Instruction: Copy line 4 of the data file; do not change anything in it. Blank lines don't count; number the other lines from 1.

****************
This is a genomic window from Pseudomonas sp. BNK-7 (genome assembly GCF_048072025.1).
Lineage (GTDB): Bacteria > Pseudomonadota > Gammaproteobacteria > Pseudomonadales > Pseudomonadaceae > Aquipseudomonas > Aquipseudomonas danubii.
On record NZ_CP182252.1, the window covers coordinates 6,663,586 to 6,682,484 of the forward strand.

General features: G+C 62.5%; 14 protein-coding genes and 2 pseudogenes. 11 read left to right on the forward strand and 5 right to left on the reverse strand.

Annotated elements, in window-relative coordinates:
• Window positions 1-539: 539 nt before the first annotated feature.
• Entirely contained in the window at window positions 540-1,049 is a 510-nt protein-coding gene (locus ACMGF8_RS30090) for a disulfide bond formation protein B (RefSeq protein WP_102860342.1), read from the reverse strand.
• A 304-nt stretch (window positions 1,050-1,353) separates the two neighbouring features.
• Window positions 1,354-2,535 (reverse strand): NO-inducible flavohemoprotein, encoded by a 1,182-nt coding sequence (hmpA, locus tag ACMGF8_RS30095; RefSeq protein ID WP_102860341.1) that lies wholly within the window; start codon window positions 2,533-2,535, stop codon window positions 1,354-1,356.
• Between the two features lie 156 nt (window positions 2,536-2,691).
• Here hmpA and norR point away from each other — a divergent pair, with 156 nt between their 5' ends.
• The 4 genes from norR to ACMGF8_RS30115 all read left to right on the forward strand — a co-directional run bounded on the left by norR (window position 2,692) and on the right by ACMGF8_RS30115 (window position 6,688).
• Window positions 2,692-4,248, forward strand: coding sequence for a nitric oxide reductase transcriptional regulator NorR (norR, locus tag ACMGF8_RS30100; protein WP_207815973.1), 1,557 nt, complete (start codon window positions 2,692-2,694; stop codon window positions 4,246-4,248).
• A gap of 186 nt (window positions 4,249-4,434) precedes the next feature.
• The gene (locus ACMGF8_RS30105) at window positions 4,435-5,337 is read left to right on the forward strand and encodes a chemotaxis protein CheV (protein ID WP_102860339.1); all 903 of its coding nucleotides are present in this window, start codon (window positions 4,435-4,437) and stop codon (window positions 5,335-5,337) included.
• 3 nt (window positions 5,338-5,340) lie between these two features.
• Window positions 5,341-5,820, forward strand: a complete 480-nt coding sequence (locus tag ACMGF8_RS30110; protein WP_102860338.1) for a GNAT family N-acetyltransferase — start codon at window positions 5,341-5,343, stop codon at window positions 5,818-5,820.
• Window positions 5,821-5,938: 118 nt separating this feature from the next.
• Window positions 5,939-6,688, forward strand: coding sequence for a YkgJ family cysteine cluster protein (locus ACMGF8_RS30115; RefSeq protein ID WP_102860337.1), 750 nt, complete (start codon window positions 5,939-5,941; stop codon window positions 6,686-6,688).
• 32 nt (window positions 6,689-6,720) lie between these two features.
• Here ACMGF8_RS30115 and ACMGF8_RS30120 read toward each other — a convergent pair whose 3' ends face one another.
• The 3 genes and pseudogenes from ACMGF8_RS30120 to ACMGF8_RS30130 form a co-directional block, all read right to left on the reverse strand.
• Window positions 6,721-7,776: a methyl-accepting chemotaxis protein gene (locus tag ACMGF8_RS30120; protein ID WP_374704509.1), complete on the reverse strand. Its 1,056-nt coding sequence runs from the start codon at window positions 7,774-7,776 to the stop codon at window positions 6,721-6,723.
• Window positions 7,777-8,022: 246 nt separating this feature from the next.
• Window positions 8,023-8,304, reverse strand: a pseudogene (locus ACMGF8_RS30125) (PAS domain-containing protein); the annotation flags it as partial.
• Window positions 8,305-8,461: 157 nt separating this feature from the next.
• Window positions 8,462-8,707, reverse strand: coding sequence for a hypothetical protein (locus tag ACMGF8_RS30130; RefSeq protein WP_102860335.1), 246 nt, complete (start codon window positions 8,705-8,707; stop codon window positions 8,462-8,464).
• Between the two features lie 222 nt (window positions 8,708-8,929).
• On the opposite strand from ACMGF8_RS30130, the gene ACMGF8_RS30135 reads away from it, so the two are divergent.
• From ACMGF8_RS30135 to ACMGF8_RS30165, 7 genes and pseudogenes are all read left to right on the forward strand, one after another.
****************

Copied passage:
General features: G+C 62.5%; 14 protein-coding genes and 2 pseudogenes. 11 read left to right on the forward strand and 5 right to left on the reverse strand.